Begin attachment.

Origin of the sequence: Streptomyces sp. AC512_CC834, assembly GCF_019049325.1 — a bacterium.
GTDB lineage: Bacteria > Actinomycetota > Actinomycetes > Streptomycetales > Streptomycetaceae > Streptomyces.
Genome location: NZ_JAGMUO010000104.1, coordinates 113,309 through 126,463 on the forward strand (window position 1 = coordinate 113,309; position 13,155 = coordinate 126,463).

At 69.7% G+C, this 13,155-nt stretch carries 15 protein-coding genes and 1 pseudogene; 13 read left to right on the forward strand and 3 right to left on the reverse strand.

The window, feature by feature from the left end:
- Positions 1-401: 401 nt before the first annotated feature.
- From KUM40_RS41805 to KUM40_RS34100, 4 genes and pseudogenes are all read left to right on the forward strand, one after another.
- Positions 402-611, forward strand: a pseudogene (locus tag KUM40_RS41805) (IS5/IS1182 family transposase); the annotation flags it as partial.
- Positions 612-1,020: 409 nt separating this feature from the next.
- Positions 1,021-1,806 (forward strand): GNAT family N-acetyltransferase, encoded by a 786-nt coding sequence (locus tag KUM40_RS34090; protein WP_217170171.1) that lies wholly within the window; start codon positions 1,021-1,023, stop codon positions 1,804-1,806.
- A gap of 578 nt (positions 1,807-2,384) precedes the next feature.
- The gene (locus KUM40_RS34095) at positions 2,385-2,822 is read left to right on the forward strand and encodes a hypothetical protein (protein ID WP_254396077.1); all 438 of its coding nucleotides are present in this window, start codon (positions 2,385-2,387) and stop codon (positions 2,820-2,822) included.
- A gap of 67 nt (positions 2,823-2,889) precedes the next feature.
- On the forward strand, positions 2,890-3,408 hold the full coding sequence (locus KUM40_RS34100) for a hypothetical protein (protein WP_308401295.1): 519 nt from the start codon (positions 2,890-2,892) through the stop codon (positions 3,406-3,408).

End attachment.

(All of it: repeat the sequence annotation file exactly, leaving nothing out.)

Origin of the sequence: Streptomyces sp. AC512_CC834, assembly GCF_019049325.1 — a bacterium.
GTDB lineage: Bacteria > Actinomycetota > Actinomycetes > Streptomycetales > Streptomycetaceae > Streptomyces.
Genome location: NZ_JAGMUO010000104.1, coordinates 113,309 through 126,463 on the forward strand (window position 1 = coordinate 113,309; position 13,155 = coordinate 126,463).

At 69.7% G+C, this 13,155-nt stretch carries 15 protein-coding genes and 1 pseudogene; 13 read left to right on the forward strand and 3 right to left on the reverse strand.

The window, feature by feature from the left end:
- Positions 1-401: 401 nt before the first annotated feature.
- From KUM40_RS41805 to KUM40_RS34100, 4 genes and pseudogenes are all read left to right on the forward strand, one after another.
- Positions 402-611, forward strand: a pseudogene (locus tag KUM40_RS41805) (IS5/IS1182 family transposase); the annotation flags it as partial.
- Positions 612-1,020: 409 nt separating this feature from the next.
- Positions 1,021-1,806 (forward strand): GNAT family N-acetyltransferase, encoded by a 786-nt coding sequence (locus tag KUM40_RS34090; protein WP_217170171.1) that lies wholly within the window; start codon positions 1,021-1,023, stop codon positions 1,804-1,806.
- A gap of 578 nt (positions 1,807-2,384) precedes the next feature.
- The gene (locus KUM40_RS34095) at positions 2,385-2,822 is read left to right on the forward strand and encodes a hypothetical protein (protein ID WP_254396077.1); all 438 of its coding nucleotides are present in this window, start codon (positions 2,385-2,387) and stop codon (positions 2,820-2,822) included.
- A gap of 67 nt (positions 2,823-2,889) precedes the next feature.
- On the forward strand, positions 2,890-3,408 hold the full coding sequence (locus KUM40_RS34100) for a hypothetical protein (protein WP_308401295.1): 519 nt from the start codon (positions 2,890-2,892) through the stop codon (positions 3,406-3,408).